Libertarians, Morality, and Religion
by Richard “Chip” Peterson, PhD Aug.5, 2010
Many people accuse Libertarians of being immoral. They are not immoral.
They just believe that moral behavior is the responsibility of each individual,
not of the government. In the Libertarian view governments should prohibit
people from physically harming, stealing from, cheating or defrauding other
people. However, if a person's actions do not harm or threaten only themselves,
not other people, Libertarians believe that the government should not interfere
with that individual's behavior.
Individually, Libertarians may be very moral people. They are bound by
the moral code in which they individually believe. Many are very religious and
follow the moral code advanced by their religion. However, they recognize that
other people may follow different moral codes.
In the area of religion, for instance, some religions require that their
pious followers attend church daily. Others religions require that their
adherents pray 5 times a day. Some may celebrate their Sabbath on Friday night
and Saturday, while others may celebrate their Sabbath on Sunday. Various
religions also have different codes of morality. Like the
founding fathers of our country, Libertarians believe that people should
be free to practice their religion any way they wish as long as their religion
does not harm or threaten others. They also believe that government power should
not be used to force people to follow any one set of religious practices to the
exclusion of others. People should be free to choose and practice their own
moral code as long as their actions do not harm or threaten others.
Personally, I try to follow a very strict moral code. For instance, I
believe it is wrong to lie. That is not a practice that is conformable with
being a politician. However, I believe it is possible for someone to remain
silent rather than to lie. I also believe that many of the moral codes taught by
organized religions have merit. I don't believe that violating a specific
religion's moral code necessarily constitutes a mortal sin that will be punished
in one's afterlife. However, I believe that violating such codes often will lead
to situations that will create unhappiness or problems in one's secular
of various religions' moral codes may be disruptive to society or physically or
psychologically harmful to the individual who violates those codes. Some of the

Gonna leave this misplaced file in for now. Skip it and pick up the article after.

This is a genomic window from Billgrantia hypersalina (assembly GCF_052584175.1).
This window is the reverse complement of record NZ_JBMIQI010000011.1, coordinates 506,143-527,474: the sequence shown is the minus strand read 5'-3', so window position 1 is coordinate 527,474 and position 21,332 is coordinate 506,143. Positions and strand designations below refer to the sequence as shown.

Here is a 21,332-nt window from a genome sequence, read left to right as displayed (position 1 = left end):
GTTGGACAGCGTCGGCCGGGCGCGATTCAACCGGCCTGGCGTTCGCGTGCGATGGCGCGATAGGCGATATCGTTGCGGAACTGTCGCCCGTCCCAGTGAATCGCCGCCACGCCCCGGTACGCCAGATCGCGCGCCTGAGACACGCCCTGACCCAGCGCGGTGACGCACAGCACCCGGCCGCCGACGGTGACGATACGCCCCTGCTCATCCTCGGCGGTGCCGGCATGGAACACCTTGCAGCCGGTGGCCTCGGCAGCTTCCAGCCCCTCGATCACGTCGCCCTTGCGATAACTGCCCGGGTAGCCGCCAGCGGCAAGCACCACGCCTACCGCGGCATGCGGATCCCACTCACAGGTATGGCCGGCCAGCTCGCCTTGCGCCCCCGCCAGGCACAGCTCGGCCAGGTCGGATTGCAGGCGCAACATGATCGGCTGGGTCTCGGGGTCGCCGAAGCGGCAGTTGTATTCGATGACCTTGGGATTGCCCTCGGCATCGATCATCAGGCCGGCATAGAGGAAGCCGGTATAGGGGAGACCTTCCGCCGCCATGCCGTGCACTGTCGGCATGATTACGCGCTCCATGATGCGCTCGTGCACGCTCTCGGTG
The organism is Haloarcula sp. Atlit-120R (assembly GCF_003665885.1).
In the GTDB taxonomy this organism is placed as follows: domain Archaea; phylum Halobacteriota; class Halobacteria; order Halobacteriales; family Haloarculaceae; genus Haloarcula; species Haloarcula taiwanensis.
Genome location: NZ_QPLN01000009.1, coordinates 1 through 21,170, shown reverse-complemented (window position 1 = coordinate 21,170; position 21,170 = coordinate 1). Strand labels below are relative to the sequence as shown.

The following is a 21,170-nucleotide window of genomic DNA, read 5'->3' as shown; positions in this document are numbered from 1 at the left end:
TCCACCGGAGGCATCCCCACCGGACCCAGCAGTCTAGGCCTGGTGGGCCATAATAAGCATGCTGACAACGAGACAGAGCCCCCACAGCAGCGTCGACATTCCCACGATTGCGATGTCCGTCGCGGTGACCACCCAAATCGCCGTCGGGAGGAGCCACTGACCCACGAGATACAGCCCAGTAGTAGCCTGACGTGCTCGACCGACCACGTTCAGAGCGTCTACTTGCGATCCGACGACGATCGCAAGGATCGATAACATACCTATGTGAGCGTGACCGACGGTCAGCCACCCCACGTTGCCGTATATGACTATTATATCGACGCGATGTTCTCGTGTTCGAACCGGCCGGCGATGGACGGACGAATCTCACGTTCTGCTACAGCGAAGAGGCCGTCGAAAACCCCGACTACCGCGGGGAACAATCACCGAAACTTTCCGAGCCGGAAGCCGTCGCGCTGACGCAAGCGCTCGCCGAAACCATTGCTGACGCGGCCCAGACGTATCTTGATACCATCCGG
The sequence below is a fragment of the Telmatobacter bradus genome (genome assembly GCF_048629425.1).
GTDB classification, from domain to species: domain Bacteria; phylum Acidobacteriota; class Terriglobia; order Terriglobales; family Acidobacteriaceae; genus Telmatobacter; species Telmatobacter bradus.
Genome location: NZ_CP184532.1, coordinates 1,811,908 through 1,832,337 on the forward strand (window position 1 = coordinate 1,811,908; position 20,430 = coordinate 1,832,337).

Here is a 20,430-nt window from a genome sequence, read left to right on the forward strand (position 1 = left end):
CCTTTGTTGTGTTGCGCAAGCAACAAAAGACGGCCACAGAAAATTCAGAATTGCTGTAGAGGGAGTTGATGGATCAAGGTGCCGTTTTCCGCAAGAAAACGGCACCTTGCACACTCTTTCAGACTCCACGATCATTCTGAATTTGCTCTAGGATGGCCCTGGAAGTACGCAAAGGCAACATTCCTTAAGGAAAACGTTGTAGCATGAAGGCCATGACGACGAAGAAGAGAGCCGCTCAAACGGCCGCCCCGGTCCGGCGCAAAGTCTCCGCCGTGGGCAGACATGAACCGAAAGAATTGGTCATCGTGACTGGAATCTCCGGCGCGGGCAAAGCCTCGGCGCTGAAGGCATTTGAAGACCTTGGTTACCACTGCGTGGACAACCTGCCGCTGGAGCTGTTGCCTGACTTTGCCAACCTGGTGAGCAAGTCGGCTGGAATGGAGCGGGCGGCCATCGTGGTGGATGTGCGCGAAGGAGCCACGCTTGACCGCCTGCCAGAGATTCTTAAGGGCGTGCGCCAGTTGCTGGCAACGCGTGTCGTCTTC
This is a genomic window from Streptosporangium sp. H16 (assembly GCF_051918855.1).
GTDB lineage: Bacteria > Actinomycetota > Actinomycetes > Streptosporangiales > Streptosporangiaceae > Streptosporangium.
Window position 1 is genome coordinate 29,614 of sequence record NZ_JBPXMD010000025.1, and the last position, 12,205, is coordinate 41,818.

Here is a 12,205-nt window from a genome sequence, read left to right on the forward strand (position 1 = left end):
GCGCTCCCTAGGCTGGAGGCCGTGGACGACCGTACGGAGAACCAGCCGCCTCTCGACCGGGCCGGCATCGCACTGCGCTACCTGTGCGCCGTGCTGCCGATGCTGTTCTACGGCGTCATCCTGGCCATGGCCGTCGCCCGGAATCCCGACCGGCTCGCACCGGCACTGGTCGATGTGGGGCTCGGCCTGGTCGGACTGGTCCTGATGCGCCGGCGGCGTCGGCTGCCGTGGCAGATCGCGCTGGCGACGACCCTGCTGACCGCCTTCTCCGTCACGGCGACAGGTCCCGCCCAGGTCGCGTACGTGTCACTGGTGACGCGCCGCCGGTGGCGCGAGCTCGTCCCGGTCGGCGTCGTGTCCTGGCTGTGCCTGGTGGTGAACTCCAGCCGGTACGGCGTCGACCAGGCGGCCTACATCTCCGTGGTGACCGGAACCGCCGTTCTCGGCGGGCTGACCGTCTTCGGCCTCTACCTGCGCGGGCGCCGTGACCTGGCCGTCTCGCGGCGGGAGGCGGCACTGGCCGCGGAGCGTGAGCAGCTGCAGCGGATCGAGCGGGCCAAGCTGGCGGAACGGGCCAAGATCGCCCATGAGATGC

codes may become obsolete over time; for instance, it is no longer harmful to
eat pork since people can now control the trichinosis
parasite that often caused pork eaters to suffer from infection and painful
disabilities in ancient times—which was the reason such restrictions were
initially imposed. However, other
codes retain merit since they prevent people from engaging in behaviors that may
be psychologically or socially harmful to them –such as prohibitions against
premarital or extramarital sexual activity. My belief is that the observance of
many traditional moral codes may allow people to lead a happier contemporary
life, without suffering from pangs of guilt or from psychological or social
problems. Such benefits can accrue regardless of whether the observance of
specific moral codes does or does not allow an individual
to be more favorably situated, in heaven versus hell or purgatory, in his
or her afterlife.
My beliefs, however, are my beliefs. As a Libertarian, I do not feel that
government force should be used to impose my beliefs upon others. However, I do
believe that government force can be appropriately used to prevent or punish
people who would harm others. For instance, I believe the government should
apprehend and punish murderers, not because they have broken a religious moral
code (a commandment), but because they have harmed other people. I also believe
the government has an appropriate role to play in preventing and punishing
people who have harmed, threatened, cheated, or stolen from others, regardless
of whether such behavior is explicitly forbidden by a religious commandment.
In general, other Libertarians all share the belief that government force
can appropriately be used to prevent or punish people from harming others.
However, each Libertarian is entitled to have whatever other religious beliefs
or moral codes he or she may choose to obey.
Email Chip with any questions., Chippete@aol.com
Richard Peterson Campaign, Richard Peterson treasurer